23. April 2017 | Johanneskirche Greifswald

We do not lose heart

23. April 2017 von Hans-Jürgen Abromeit

Quasimodogeniti, Sermon on 2 Cor.4,14 + 16-18 for English Church Service, 1st Sunday of Easter 2017 by Bishop Dr. Hans-Jürgen Abromeit

The Grace of our Lord, Jesus Christ, and the love of God and the communion of the Holy Spirit be with you all.

The situation today in Germany and all over the world causes resignation among many people. We hear about terror, bomb attacks and war nearly every day. The hunger in Africa, specially in the so called “Sahel-zone”, is growing. The number of nationalistic governments is increasing. And we know: The next few years will be difficult for the churches as well. Maybe your personal situation is not easy. So it is good to hear from the Apostle Paul how the message of Easter can bring hope into our lives.

The Apostle Paul writes to the church in Corinth: We know that the one who raised the Lord Jesus will raise us also with Jesus, and will bring us with you into his presence. So we do not lose heart. Even though our outer nature is wasting away, our inner nature is being renewed day by day. For this slight momentary affliction is preparing us for an eternal weight of glory beyond all measure, because we look not at what can be seen but at what cannot be seen; for what can be seen is temporary, but what cannot be seen is eternal.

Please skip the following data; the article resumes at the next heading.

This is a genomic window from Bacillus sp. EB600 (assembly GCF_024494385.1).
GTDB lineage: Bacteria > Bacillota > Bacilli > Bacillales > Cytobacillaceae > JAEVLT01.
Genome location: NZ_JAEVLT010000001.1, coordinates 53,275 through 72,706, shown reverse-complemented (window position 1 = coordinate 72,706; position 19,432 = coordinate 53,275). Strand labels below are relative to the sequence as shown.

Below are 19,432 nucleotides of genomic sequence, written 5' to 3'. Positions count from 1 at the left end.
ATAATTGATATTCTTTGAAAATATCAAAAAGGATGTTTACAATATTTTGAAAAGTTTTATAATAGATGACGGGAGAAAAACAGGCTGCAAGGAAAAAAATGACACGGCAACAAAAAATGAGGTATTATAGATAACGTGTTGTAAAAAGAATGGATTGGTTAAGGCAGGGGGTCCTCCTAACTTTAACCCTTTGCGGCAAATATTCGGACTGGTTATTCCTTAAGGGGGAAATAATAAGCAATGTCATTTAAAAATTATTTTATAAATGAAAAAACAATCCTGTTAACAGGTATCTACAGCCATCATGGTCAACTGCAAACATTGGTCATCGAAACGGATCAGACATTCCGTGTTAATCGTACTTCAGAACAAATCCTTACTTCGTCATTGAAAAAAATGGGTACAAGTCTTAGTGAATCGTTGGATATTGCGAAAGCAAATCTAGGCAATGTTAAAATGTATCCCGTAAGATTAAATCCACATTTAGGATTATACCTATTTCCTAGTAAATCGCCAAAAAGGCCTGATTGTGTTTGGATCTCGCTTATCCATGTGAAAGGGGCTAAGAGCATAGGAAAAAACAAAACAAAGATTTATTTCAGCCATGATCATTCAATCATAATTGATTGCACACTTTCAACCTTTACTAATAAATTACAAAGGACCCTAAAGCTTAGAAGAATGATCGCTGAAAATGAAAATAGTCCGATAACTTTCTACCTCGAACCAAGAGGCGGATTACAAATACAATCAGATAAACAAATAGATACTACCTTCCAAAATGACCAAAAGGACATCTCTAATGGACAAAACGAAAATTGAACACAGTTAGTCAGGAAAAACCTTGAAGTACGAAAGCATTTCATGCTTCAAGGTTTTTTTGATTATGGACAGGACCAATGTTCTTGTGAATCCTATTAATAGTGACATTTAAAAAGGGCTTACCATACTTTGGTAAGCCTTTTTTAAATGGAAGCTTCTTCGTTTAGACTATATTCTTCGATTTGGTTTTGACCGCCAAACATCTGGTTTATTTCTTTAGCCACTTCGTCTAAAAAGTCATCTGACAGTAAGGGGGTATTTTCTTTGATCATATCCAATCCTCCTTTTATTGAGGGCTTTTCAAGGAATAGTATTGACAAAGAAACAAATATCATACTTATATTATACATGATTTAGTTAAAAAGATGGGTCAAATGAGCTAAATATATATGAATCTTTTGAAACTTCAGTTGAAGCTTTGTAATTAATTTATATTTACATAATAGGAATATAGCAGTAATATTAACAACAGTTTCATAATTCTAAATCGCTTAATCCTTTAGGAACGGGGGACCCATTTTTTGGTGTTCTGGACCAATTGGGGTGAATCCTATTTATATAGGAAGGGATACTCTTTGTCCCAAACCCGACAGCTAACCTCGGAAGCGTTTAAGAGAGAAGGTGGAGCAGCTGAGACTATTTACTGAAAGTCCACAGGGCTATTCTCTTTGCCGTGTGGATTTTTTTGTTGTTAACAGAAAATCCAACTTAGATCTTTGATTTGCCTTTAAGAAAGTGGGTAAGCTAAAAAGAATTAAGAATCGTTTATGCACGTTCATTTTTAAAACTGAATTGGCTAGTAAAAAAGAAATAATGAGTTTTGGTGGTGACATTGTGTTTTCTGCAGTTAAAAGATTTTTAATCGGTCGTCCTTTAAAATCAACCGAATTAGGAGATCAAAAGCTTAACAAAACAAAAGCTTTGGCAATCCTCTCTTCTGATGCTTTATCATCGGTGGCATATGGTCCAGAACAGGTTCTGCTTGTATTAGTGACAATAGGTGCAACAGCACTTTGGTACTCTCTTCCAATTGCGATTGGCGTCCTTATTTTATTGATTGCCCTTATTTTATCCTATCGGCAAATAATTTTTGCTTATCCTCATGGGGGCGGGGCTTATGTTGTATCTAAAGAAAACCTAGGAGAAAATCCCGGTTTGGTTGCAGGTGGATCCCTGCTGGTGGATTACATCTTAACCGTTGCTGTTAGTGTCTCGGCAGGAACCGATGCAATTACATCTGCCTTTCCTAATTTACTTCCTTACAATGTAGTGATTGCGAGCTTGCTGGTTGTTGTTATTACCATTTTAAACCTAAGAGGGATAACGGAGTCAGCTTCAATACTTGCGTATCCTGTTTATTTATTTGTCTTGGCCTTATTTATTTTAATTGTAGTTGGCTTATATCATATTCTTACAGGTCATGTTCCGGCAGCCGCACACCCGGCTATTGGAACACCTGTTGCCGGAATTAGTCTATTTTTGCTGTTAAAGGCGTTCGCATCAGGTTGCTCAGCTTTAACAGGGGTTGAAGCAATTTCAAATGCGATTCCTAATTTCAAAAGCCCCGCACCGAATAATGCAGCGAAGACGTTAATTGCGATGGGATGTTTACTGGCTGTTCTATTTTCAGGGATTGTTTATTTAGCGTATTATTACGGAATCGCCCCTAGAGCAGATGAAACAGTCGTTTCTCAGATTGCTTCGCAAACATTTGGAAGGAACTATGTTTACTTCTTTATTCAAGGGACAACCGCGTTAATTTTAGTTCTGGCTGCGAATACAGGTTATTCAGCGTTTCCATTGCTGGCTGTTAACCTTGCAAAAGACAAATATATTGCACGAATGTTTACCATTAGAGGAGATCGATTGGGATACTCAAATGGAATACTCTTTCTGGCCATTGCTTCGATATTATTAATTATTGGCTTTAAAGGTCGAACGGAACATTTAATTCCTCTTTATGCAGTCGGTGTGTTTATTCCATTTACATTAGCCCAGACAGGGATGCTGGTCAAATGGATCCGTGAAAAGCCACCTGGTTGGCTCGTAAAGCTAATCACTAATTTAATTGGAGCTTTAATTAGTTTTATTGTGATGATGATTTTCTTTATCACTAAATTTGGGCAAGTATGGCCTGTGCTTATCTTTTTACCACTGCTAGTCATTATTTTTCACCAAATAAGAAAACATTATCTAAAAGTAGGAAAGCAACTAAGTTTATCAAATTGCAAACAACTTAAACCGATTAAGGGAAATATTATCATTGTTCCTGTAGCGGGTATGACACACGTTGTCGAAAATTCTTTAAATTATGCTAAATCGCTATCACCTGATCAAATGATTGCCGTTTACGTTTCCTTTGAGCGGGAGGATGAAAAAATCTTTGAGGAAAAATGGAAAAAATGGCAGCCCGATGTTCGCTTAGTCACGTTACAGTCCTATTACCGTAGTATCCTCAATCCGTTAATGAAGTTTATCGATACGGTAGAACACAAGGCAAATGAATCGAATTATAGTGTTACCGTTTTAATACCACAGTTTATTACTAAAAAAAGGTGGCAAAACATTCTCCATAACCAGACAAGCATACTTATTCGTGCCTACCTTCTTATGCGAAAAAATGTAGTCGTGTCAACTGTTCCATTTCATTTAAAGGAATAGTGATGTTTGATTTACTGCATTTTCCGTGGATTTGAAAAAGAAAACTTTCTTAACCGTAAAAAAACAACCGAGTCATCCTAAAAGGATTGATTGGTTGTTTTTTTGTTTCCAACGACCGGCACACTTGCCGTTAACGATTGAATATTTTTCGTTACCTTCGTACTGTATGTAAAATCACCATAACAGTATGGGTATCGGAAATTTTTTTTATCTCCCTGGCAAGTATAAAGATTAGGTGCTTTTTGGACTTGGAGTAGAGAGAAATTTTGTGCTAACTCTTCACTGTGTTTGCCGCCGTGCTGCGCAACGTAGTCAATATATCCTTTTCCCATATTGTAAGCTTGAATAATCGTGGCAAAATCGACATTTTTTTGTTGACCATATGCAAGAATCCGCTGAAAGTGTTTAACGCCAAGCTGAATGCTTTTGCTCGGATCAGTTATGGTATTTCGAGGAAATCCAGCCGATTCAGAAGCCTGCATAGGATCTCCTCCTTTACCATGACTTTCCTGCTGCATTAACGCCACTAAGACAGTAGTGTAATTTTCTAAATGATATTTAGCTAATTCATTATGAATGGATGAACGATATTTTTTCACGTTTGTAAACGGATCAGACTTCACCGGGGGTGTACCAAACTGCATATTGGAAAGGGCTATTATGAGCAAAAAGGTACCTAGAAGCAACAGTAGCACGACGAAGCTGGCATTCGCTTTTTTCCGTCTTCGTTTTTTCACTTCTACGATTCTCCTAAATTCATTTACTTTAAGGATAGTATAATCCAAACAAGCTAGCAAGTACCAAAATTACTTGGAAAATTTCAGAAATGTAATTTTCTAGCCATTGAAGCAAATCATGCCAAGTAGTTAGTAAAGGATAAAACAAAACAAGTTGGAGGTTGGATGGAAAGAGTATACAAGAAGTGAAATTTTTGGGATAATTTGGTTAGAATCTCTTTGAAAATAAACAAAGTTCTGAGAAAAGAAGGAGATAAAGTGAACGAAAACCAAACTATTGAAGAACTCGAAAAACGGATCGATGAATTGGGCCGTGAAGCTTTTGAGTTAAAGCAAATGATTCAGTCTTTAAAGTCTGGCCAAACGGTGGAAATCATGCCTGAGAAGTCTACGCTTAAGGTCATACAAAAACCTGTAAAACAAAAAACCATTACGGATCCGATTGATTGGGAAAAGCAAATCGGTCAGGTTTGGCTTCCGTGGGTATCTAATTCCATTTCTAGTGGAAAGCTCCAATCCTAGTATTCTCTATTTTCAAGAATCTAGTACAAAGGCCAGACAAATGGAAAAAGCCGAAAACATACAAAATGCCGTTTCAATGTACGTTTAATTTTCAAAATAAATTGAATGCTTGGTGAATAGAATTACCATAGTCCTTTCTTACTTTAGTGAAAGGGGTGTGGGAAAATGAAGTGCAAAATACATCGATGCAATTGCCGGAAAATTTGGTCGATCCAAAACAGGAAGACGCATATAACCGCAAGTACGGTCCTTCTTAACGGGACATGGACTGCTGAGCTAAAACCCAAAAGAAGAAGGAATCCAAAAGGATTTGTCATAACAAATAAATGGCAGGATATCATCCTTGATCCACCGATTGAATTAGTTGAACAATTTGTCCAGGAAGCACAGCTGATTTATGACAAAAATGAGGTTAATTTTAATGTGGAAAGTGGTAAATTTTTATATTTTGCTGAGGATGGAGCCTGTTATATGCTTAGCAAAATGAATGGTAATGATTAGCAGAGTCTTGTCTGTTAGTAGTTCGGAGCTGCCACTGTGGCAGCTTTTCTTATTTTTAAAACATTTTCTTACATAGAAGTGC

Dear brothers and sisters,

“We do not lose heart!” Resignation is spreading all around us but we do not lose heart. Young people are fed up. Older people recognise resignedly that “It is all pointless. Nothing will change.” And the very old see that their end is coming. Everybody looks for comfort in whatever little enjoyment they can find. But we, says the Apostle, “We do not lose heart!”

As a young man I had the wonderful possibility of spending part of my training as an assistant pastor in Jerusalem. On several occasions, I took advantage of spending some free days in Sinai on the Red Sea.